The trial of 24 aid workers in Greece, including Syrian refugee Sarah Mardini, who inspired the Netflix movie “The Bathers,” on “espionage” charges, has been postponed until Friday.
The statement issued by the court announced that only charges of “espionage” against the volunteers would be investigated, while charges of money laundering, smuggling of immigrants and fraud would be considered after the end of the investigation.
The European Parliament describes the prosecution of volunteers who helped migrants reach Greece between 2016 and 2018 as “the largest criminalization of solidarity in Europe”.
According to Amnesty International, the defendants, who work for a non-governmental organization that rescues migrants who reach Lesbos from the Turkish coast, face “a prison sentence of up to 25 years” on all charges against them.
According to Human Rights Watch, the prosecution is based on police reports that contain factual errors, “including allegations that some of the defendants participated in rescue operations when they were not even in Greece.”
Mardini: I left the university because of the psychological problems that I suffer from because of the lawsuit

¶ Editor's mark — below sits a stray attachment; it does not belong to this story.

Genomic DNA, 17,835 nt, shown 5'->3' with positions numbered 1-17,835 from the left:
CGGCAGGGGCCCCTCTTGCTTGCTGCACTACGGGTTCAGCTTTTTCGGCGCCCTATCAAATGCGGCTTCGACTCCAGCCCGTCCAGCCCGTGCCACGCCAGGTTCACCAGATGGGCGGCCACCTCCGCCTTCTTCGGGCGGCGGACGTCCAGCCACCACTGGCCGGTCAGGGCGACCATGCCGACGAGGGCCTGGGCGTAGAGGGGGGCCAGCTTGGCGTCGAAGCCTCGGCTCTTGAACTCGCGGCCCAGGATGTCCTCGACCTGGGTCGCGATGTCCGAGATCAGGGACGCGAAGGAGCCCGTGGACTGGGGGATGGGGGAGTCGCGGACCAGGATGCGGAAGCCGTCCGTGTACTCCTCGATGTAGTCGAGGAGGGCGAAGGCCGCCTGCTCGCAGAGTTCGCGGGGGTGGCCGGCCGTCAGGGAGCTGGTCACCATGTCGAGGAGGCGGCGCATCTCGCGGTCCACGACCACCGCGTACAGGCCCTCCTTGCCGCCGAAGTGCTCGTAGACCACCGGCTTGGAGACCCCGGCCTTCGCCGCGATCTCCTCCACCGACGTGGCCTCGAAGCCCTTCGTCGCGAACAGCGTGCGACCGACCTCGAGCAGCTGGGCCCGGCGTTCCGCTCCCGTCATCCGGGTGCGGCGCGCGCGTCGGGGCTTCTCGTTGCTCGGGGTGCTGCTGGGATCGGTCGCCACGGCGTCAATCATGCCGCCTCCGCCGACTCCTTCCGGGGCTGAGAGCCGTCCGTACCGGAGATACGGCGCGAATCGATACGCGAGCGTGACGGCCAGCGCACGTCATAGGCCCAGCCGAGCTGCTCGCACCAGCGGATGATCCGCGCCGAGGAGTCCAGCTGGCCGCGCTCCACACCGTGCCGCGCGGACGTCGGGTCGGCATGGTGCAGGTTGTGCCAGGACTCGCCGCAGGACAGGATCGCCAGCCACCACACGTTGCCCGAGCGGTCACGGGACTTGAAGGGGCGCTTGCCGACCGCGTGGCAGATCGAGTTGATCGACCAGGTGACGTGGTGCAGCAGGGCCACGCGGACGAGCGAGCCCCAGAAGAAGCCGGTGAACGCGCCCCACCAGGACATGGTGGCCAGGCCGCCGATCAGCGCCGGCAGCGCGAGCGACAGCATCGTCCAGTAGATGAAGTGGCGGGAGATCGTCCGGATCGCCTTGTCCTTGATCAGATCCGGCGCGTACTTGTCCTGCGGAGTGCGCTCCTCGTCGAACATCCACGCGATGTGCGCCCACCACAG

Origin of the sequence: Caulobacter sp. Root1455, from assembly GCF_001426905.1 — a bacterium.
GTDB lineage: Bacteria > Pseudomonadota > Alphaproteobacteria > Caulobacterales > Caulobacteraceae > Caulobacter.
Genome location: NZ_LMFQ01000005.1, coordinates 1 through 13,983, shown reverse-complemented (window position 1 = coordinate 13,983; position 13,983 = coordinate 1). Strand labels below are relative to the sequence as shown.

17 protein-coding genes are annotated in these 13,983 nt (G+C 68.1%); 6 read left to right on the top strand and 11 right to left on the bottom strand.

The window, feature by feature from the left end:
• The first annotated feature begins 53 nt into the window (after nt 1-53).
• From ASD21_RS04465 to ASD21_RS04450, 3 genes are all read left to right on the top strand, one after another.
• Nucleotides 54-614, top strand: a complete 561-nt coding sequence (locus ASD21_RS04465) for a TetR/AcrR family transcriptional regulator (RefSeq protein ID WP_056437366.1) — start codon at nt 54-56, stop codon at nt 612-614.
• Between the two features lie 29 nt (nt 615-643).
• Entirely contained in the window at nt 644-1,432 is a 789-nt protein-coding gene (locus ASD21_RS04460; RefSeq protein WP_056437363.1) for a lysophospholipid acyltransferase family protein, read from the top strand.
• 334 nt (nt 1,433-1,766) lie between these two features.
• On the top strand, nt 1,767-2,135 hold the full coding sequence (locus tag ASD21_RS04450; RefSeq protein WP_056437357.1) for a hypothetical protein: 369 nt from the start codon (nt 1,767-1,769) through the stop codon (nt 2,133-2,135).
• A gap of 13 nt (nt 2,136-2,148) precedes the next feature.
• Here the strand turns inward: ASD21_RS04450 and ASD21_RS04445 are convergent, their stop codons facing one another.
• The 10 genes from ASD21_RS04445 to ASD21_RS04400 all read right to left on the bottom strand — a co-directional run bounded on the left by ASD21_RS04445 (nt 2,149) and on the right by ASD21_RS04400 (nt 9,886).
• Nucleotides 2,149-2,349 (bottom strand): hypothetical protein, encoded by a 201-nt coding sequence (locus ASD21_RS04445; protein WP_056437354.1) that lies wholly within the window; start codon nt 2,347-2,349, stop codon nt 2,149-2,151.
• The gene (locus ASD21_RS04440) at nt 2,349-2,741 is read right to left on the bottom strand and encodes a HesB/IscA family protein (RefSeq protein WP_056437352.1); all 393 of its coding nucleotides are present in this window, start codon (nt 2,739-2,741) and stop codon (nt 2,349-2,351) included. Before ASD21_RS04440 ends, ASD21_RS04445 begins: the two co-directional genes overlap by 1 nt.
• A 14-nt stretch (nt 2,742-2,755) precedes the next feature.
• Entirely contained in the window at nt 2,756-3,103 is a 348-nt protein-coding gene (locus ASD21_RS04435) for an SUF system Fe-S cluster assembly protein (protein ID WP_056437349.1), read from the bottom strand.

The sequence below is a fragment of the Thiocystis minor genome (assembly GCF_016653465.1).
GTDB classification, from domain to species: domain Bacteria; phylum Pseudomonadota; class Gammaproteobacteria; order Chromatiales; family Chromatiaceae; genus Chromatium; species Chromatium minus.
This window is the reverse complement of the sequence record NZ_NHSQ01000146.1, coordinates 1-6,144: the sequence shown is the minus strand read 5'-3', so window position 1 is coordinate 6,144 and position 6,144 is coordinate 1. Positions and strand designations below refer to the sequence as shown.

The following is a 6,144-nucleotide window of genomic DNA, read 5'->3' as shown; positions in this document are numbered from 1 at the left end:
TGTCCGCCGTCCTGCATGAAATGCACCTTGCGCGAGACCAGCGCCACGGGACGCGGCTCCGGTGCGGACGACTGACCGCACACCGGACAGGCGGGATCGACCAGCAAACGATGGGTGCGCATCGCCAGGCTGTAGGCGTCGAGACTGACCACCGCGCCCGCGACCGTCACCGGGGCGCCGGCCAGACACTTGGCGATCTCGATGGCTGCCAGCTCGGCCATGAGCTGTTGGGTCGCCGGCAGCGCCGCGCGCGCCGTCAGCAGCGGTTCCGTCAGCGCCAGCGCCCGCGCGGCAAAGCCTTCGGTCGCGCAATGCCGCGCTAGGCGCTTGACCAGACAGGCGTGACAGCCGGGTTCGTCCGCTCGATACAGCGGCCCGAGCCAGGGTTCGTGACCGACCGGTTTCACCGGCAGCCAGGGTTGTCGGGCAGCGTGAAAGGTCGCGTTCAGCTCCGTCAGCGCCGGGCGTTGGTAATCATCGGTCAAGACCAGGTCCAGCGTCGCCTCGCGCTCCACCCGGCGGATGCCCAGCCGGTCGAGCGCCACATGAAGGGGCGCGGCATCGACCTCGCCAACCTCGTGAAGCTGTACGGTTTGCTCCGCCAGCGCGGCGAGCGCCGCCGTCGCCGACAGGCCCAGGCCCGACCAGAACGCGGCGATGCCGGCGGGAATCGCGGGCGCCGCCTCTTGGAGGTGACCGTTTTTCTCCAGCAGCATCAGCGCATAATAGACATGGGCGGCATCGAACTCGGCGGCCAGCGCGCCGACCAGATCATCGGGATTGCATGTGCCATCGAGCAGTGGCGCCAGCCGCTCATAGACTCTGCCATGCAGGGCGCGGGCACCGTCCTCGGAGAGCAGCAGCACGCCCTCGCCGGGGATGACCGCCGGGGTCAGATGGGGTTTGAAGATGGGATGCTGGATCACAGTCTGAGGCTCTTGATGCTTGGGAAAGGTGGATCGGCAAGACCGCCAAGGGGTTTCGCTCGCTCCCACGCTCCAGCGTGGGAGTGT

On the other hand, the Syrian refugee Sarah Mardini, who resides in Berlin, was unable to attend the session due to the ban imposed on entering Greece. Mardini spent three months in prison in Greece before she was allowed to return to Berlin in 2018.
When the young woman was arrested in August 2018, she was working as a volunteer for the NGO ERCI in Lesbos, where hundreds of thousands of refugees, mostly Syrians, flocked in dire conditions in 2015 and 2016.
Mardini and her sister, Olympic swimmer Yusra, arrived in 2015 after a dangerous journey from Syria to Europe, and their story was the subject of the Netflix movie “The Bathers.” Sarah Mardini, who has been suffering from psychological problems since 2018 due to the lawsuit, said that she took a break from her university education, which she started in Germany, for this reason.
NGOs charged with rescuing migrants at sea have suspended almost all of their activities in Greece, accused of illegally sending migrants to Turkey across sea and land borders, in the face of a growing number of lawsuits filed against them.
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